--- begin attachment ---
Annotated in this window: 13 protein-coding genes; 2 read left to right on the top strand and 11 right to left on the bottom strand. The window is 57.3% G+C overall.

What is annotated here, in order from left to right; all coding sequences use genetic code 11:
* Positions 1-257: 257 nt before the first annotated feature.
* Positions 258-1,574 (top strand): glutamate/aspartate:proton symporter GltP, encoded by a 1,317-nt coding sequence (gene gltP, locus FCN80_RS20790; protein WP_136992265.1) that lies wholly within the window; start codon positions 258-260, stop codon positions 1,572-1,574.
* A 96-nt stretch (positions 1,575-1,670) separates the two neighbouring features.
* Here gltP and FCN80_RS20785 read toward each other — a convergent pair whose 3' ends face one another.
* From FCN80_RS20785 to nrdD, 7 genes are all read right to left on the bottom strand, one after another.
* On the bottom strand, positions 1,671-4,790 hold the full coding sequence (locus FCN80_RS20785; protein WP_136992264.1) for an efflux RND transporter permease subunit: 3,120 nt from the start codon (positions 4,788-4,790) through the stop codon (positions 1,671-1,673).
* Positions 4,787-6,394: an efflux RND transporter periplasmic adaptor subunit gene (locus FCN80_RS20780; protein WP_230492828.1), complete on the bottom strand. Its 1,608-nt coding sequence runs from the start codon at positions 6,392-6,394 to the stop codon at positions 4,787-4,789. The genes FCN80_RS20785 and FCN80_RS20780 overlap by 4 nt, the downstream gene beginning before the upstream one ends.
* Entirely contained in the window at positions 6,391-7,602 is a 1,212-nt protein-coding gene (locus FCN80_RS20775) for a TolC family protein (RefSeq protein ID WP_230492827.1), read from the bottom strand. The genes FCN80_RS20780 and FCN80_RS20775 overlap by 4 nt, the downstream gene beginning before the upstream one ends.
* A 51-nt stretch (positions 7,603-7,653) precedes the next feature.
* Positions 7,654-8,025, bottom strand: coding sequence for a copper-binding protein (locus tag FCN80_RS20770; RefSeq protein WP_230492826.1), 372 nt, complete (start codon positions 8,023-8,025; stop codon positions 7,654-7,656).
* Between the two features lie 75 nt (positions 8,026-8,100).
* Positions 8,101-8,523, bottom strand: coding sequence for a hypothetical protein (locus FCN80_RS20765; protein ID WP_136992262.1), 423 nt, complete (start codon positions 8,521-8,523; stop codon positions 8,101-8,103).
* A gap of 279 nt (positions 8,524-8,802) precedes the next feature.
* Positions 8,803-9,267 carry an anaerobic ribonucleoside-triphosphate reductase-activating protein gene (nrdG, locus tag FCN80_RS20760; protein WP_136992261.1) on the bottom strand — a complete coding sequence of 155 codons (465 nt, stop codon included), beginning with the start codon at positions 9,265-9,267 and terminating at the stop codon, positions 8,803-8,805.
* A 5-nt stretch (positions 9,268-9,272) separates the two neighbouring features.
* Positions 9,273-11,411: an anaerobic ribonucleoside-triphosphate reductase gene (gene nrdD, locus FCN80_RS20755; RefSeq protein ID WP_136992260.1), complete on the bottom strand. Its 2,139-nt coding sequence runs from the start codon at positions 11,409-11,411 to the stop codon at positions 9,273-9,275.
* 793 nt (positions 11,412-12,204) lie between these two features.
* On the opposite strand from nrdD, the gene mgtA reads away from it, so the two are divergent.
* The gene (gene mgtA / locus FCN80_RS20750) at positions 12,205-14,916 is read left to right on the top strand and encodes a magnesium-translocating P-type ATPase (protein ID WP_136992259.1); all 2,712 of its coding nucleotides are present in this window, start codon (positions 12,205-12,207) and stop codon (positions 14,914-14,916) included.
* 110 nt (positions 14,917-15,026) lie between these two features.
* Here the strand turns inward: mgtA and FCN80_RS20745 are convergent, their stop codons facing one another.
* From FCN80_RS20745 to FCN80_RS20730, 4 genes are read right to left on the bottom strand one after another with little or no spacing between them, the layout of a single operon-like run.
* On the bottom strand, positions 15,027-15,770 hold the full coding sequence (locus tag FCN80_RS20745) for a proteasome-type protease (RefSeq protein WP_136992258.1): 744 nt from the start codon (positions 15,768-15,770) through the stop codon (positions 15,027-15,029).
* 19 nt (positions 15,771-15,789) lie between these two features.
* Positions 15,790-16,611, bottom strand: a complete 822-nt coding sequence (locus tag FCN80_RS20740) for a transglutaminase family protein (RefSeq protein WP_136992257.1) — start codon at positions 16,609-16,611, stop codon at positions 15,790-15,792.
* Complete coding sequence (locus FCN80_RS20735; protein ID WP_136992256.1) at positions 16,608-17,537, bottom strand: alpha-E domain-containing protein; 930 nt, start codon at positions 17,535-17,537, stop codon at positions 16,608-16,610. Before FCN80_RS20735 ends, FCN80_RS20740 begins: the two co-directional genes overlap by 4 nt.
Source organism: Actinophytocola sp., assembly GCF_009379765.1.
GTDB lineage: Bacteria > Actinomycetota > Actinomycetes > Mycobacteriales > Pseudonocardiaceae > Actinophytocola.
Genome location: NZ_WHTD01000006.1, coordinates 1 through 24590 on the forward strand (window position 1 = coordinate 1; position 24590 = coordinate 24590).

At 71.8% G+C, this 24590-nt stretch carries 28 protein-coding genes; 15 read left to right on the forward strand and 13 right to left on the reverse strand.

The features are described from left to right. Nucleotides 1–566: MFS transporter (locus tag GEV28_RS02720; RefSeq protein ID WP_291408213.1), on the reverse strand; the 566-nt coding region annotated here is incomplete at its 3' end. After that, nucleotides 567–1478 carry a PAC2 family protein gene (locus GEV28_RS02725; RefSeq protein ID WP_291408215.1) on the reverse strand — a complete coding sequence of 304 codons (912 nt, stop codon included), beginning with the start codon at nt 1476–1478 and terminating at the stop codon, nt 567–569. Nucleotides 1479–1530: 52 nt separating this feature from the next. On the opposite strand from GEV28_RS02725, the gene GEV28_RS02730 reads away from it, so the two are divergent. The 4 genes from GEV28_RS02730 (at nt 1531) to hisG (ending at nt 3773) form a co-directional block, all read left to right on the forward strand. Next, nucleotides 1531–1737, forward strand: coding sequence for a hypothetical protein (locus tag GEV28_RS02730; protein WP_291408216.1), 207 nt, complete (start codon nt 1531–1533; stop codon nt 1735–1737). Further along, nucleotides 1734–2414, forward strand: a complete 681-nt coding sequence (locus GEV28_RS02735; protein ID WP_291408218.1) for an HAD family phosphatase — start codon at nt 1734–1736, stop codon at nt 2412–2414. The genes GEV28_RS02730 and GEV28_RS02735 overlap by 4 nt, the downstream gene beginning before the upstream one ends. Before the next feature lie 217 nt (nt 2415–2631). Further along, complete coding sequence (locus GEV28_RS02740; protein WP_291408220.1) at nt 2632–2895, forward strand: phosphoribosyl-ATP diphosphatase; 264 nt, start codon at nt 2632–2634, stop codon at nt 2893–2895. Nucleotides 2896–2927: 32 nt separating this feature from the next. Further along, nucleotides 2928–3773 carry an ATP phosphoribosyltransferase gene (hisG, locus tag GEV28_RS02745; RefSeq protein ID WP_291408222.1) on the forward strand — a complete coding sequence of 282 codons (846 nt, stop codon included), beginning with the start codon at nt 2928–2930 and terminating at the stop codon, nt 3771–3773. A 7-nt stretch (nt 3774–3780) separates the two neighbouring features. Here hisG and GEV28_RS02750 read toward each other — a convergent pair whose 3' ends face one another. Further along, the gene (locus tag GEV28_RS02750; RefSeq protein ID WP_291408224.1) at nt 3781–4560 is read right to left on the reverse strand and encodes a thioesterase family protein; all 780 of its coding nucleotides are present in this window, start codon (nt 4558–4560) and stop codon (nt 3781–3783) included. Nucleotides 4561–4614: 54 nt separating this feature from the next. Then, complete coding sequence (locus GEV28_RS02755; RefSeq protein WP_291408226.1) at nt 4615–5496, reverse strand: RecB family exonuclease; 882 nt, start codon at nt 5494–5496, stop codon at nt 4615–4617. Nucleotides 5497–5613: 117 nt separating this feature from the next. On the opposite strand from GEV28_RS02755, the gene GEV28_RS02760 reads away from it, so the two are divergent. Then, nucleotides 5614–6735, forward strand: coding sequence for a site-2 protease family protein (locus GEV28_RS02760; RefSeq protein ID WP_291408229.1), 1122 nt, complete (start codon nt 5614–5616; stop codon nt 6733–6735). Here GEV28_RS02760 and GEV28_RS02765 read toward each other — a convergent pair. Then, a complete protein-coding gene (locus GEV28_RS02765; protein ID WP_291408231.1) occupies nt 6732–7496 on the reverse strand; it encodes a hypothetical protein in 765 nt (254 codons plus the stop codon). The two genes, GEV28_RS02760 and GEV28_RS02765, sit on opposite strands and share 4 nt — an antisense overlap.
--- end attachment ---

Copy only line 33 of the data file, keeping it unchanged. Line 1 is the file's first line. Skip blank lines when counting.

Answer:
The features are described from left to right. Nucleotides 1–566: MFS transporter (locus tag GEV28_RS02720; RefSeq protein ID WP_291408213.1), on the reverse strand; the 566-nt coding region annotated here is incomplete at its 3' end. After that, nucleotides 567–1478 carry a PAC2 family protein gene (locus GEV28_RS02725; RefSeq protein ID WP_291408215.1) on the reverse strand — a complete coding sequence of 304 codons (912 nt, stop codon included), beginning with the start codon at nt 1476–1478 and terminating at the stop codon, nt 567–569. Nucleotides 1479–1530: 52 nt separating this feature from the next. On the opposite strand from GEV28_RS02725, the gene GEV28_RS02730 reads away from it, so the two are divergent. The 4 genes from GEV28_RS02730 (at nt 1531) to hisG (ending at nt 3773) form a co-directional block, all read left to right on the forward strand. Next, nucleotides 1531–1737, forward strand: coding sequence for a hypothetical protein (locus tag GEV28_RS02730; protein WP_291408216.1), 207 nt, complete (start codon nt 1531–1533; stop codon nt 1735–1737). Further along, nucleotides 1734–2414, forward strand: a complete 681-nt coding sequence (locus GEV28_RS02735; protein ID WP_291408218.1) for an HAD family phosphatase — start codon at nt 1734–1736, stop codon at nt 2412–2414. The genes GEV28_RS02730 and GEV28_RS02735 overlap by 4 nt, the downstream gene beginning before the upstream one ends. Before the next feature lie 217 nt (nt 2415–2631). Further along, complete coding sequence (locus GEV28_RS02740; protein WP_291408220.1) at nt 2632–2895, forward strand: phosphoribosyl-ATP diphosphatase; 264 nt, start codon at nt 2632–2634, stop codon at nt 2893–2895. Nucleotides 2896–2927: 32 nt separating this feature from the next. Further along, nucleotides 2928–3773 carry an ATP phosphoribosyltransferase gene (hisG, locus tag GEV28_RS02745; RefSeq protein ID WP_291408222.1) on the forward strand — a complete coding sequence of 282 codons (846 nt, stop codon included), beginning with the start codon at nt 2928–2930 and terminating at the stop codon, nt 3771–3773. A 7-nt stretch (nt 3774–3780) separates the two neighbouring features. Here hisG and GEV28_RS02750 read toward each other — a convergent pair whose 3' ends face one another. Further along, the gene (locus tag GEV28_RS02750; RefSeq protein ID WP_291408224.1) at nt 3781–4560 is read right to left on the reverse strand and encodes a thioesterase family protein; all 780 of its coding nucleotides are present in this window, start codon (nt 4558–4560) and stop codon (nt 3781–3783) included. Nucleotides 4561–4614: 54 nt separating this feature from the next. Then, complete coding sequence (locus GEV28_RS02755; RefSeq protein WP_291408226.1) at nt 4615–5496, reverse strand: RecB family exonuclease; 882 nt, start codon at nt 5494–5496, stop codon at nt 4615–4617. Nucleotides 5497–5613: 117 nt separating this feature from the next. On the opposite strand from GEV28_RS02755, the gene GEV28_RS02760 reads away from it, so the two are divergent. Then, nucleotides 5614–6735, forward strand: coding sequence for a site-2 protease family protein (locus GEV28_RS02760; RefSeq protein ID WP_291408229.1), 1122 nt, complete (start codon nt 5614–5616; stop codon nt 6733–6735). Here GEV28_RS02760 and GEV28_RS02765 read toward each other — a convergent pair. Then, a complete protein-coding gene (locus GEV28_RS02765; protein ID WP_291408231.1) occupies nt 6732–7496 on the reverse strand; it encodes a hypothetical protein in 765 nt (254 codons plus the stop codon). The two genes, GEV28_RS02760 and GEV28_RS02765, sit on opposite strands and share 4 nt — an antisense overlap.